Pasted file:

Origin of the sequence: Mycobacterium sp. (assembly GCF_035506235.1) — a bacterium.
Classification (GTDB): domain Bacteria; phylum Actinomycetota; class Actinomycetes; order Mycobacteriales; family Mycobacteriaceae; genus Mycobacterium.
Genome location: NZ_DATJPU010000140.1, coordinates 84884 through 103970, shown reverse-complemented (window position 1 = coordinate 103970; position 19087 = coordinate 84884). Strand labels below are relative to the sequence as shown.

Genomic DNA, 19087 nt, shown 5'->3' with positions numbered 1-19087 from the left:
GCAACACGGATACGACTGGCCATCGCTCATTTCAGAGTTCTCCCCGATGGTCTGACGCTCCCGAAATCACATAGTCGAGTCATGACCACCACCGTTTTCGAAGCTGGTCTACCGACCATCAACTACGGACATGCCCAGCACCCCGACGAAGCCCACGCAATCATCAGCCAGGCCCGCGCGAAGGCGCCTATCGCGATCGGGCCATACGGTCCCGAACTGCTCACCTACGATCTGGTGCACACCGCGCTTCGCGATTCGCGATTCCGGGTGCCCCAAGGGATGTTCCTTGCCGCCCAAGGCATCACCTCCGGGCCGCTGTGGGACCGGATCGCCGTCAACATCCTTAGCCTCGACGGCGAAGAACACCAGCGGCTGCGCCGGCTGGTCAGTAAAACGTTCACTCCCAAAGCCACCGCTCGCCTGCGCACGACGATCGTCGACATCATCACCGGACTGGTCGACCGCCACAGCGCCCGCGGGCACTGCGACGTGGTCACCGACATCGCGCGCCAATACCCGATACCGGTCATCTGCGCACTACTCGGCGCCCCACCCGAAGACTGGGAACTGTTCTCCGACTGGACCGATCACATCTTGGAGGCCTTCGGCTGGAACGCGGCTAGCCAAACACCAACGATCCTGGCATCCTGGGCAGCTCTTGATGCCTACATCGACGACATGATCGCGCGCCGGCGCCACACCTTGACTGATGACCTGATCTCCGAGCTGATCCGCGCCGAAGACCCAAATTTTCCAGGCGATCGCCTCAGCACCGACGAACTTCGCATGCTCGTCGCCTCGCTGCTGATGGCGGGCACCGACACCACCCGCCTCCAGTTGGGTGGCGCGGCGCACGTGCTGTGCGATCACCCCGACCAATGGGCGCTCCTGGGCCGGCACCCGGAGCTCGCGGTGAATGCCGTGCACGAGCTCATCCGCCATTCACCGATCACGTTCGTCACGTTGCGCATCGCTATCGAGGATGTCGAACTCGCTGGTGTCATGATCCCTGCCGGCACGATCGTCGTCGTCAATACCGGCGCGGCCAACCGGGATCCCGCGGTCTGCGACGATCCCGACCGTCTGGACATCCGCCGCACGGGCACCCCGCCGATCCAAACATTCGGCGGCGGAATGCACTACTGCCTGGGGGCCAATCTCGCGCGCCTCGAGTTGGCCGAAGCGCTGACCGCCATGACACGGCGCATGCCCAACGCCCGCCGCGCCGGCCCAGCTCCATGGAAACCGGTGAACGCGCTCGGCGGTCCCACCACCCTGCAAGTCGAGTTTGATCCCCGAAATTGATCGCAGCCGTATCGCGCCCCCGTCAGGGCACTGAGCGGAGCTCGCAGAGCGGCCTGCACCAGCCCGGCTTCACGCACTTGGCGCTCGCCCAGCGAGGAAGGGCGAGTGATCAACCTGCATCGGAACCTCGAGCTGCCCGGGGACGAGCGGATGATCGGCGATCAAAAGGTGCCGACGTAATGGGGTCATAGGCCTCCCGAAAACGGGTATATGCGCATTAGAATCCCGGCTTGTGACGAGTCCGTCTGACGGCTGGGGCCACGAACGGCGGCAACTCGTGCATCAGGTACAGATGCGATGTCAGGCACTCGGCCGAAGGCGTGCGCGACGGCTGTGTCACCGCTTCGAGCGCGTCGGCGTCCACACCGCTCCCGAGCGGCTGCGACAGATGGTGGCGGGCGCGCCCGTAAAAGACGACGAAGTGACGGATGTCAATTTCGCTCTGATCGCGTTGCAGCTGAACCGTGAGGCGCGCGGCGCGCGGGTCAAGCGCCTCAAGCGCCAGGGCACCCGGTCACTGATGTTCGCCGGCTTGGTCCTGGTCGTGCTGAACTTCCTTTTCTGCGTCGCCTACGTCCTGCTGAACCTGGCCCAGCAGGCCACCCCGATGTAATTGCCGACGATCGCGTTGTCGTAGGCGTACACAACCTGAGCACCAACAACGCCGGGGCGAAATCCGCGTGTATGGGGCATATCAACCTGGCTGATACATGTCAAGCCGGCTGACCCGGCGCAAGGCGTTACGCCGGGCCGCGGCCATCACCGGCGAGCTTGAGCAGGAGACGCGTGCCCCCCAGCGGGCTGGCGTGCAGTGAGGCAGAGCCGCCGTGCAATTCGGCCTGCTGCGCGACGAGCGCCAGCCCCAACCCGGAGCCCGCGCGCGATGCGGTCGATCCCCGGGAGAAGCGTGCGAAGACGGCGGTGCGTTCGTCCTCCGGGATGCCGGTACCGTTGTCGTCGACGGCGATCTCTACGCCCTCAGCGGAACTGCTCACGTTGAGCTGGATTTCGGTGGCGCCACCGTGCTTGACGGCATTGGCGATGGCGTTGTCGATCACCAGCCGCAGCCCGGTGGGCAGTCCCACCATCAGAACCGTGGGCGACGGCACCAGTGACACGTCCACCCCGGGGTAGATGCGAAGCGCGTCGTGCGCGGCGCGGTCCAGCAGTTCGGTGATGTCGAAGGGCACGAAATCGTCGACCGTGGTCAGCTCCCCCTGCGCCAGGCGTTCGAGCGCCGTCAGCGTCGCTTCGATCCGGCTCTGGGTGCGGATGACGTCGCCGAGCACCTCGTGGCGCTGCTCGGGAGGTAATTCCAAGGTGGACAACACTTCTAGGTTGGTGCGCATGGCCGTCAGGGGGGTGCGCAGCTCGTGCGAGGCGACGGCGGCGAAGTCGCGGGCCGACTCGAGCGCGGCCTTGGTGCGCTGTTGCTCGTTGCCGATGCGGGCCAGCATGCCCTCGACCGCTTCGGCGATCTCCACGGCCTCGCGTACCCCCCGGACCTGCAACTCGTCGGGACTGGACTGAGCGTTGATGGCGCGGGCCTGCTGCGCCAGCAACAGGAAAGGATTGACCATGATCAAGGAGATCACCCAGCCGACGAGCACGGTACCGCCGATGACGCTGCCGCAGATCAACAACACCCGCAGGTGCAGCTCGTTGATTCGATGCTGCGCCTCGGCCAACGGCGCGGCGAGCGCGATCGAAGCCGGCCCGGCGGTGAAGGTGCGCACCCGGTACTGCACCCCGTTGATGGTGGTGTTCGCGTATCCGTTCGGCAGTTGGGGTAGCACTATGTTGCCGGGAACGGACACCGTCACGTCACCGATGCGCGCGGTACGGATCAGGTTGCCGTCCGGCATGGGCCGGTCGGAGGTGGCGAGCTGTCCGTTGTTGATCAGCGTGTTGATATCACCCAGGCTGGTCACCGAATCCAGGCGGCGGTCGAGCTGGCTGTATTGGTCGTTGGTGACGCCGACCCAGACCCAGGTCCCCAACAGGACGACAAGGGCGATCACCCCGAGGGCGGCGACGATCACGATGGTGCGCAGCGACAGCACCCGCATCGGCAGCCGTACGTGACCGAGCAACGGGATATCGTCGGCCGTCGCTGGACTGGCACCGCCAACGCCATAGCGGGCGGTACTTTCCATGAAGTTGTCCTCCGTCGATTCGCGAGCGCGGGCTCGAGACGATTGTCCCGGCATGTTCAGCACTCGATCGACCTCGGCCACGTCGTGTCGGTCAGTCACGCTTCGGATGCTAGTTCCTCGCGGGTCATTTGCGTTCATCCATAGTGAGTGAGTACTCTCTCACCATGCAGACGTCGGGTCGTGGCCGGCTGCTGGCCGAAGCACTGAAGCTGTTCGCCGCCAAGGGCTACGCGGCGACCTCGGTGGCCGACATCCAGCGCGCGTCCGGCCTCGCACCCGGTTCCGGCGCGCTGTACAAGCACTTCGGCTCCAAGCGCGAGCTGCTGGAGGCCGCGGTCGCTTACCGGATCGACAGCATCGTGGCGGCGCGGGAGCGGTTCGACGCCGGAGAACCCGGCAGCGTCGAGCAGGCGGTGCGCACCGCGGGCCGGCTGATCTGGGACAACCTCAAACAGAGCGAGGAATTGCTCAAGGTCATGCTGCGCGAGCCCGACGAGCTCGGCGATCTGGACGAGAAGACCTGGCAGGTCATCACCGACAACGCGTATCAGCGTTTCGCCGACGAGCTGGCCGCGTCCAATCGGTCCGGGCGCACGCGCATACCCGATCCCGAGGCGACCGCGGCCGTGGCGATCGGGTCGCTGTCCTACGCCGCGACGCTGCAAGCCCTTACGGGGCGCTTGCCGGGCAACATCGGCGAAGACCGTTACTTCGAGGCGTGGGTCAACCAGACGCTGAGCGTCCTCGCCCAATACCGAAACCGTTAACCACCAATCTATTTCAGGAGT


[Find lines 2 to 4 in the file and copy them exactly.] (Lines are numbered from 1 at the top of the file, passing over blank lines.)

Classification (GTDB): domain Bacteria; phylum Actinomycetota; class Actinomycetes; order Mycobacteriales; family Mycobacteriaceae; genus Mycobacterium.
Genome location: NZ_DATJPU010000140.1, coordinates 84884 through 103970, shown reverse-complemented (window position 1 = coordinate 103970; position 19087 = coordinate 84884). Strand labels below are relative to the sequence as shown.

Genomic DNA, 19087 nt, shown 5'->3' with positions numbered 1-19087 from the left: